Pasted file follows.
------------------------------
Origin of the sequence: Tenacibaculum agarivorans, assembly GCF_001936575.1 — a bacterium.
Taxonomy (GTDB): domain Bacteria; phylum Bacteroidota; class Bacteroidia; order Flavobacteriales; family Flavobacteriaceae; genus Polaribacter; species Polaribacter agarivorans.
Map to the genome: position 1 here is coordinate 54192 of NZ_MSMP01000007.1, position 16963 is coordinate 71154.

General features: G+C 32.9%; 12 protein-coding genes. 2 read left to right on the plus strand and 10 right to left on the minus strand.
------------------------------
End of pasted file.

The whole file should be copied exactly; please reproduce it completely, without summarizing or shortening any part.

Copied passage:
Origin of the sequence: Tenacibaculum agarivorans, assembly GCF_001936575.1 — a bacterium.
Taxonomy (GTDB): domain Bacteria; phylum Bacteroidota; class Bacteroidia; order Flavobacteriales; family Flavobacteriaceae; genus Polaribacter; species Polaribacter agarivorans.
Map to the genome: position 1 here is coordinate 54192 of NZ_MSMP01000007.1, position 16963 is coordinate 71154.

General features: G+C 32.9%; 12 protein-coding genes. 2 read left to right on the plus strand and 10 right to left on the minus strand.